Like Frank Sinatra, Stafford's big break came as a featured singer in Tommy Dorsey's pre-war big band. And like Sinatra, Stafford's popularity soared as war neared and vocalists shifted from novelty acts to sentimentalists. With a soothing intonation and powerful range, Stafford could do it all, singing balmy ballads and swingers effortlessly as a soloist or as part of a vocal harmony group. Her muffin-warm voice came through radio and turntable speakers like sage advice from a loving aunt.
Stafford was among the first singers to record for Johnny Mercer's new Capitol label in 1943. Joined often by husband and arranger Paul Weston, Stafford had 42 charted hits for Capitol, including Candy, which featured Mercer and the Pied Pipers. In 1951 Stafford signed with Columbia and chalked up 22 additional hits by 1954, including You Belong to Me, which sold 2 million copies, and Make Love to Me. [Pictured: Paul Weston, Stafford, Mercer and June Hutton]
Stafford's relaxed, neighborly sound appealed most to an aging generation that won a world war and liked taking life a little slower. But as the country and music industry changed in the mid-1950s, Stafford's mature sound and relevance began to fade. Her modest, conservative style was simply overrun by ever-younger audiences demanding a more energetic feel on jukeboxes and younger looking idols on television and album covers. By the mid-1960s, Stafford was in semi-retirement. [Pictured: Stafford and Weston]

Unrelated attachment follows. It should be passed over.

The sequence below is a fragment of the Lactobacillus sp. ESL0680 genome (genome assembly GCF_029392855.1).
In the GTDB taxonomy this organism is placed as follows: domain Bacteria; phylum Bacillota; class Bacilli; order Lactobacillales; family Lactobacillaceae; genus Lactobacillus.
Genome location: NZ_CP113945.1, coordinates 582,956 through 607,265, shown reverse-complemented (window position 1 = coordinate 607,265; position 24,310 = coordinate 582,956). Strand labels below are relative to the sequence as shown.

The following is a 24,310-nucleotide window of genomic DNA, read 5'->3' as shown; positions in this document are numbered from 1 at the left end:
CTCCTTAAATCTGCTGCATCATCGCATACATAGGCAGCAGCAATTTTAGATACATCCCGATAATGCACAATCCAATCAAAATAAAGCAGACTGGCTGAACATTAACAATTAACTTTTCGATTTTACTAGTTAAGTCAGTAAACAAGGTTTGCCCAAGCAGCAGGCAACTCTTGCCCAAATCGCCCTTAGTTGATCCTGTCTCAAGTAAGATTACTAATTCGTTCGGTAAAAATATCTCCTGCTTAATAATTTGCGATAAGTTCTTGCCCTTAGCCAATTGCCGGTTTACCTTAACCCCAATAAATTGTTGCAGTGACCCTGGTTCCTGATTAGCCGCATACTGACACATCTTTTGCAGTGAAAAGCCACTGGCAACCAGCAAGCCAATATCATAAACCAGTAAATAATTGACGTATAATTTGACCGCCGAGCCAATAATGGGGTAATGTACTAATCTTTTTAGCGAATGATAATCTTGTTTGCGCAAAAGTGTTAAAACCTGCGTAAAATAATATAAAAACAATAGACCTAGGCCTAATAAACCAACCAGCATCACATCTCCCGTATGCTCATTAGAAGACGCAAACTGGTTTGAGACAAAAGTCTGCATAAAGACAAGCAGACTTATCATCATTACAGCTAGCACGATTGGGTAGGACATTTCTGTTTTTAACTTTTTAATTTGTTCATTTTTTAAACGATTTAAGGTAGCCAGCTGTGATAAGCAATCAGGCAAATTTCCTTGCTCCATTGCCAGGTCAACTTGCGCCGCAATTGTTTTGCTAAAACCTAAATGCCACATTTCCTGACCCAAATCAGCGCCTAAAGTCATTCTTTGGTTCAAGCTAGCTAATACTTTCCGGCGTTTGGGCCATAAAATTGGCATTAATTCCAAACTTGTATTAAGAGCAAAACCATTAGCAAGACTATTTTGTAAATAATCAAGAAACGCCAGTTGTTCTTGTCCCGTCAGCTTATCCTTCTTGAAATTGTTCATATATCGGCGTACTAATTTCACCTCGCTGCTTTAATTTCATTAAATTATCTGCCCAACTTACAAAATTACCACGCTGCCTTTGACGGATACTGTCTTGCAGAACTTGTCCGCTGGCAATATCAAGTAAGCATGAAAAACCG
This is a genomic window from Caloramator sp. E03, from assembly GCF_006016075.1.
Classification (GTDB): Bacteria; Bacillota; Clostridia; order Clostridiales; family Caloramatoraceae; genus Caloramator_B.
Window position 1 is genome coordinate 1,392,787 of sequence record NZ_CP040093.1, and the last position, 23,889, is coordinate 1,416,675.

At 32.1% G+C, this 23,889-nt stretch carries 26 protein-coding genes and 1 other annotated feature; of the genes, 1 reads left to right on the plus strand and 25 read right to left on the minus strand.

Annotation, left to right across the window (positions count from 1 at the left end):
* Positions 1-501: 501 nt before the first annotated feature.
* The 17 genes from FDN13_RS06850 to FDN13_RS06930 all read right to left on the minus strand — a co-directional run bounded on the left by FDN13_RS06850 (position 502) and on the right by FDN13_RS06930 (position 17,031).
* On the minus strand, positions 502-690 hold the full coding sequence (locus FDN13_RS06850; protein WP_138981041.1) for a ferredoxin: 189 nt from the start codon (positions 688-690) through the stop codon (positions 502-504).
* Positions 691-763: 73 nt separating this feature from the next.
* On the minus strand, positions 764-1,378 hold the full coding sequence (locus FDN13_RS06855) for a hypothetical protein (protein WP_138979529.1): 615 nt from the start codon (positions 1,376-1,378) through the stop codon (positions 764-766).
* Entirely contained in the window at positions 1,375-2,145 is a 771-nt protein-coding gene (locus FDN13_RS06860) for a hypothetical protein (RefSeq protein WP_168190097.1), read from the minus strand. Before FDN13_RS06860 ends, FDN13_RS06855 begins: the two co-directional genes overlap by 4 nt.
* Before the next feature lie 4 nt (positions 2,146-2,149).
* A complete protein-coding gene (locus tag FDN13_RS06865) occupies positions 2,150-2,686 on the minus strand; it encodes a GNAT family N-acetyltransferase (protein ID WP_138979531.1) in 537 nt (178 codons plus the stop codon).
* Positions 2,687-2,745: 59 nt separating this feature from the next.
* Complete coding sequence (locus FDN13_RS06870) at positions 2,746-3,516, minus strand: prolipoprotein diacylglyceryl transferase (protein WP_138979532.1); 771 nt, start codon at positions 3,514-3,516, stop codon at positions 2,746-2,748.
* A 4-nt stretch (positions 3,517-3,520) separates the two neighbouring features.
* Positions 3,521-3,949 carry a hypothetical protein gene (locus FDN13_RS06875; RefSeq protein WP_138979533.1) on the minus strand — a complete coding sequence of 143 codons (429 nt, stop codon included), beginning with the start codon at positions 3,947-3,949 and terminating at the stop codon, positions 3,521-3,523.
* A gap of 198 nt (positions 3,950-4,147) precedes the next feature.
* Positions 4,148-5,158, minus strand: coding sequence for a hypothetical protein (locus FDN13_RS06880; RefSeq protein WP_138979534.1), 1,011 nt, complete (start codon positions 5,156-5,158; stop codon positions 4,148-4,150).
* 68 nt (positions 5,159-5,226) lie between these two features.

As Terry Teachout noted here in a superb appreciation of Stafford that was among the first posted on the web, most of Stafford's CD compilations don't do the singer justice. For my money, Stafford's finest recording remains Swinging Down Broadway (1958), which I've written about several times in the past. Some of the album is available on the CD Broadway Revisited, which is now available here as a download. Other tracks are on Jo Stafford: The Big Band Sound here.
And nothing beats the sound of Stafford's voice between Thanksgiving and Christmas. It's early, I know, but Jo Stafford: Happy Holidays is a superb compilation assembled by her family in 1999. It too is available as a download here.
Finally, to fully appreciate how sublime Stafford was, dig two YouTube clips from 1961, when Ella Fitzgerald joined Stafford on The Jo Stafford Show for a medley of songs on the ups and downs of love. These clips say it all about Josie's brass, warmth and gracious energy. Go here for Part 1 and then here, for Part 2. You'll find yourself laughing out loud as each singer ad-libs zingers during the other's vocal breaks. Two pros, doing what they did best. And remember, these gals were beltin' while sittin' down.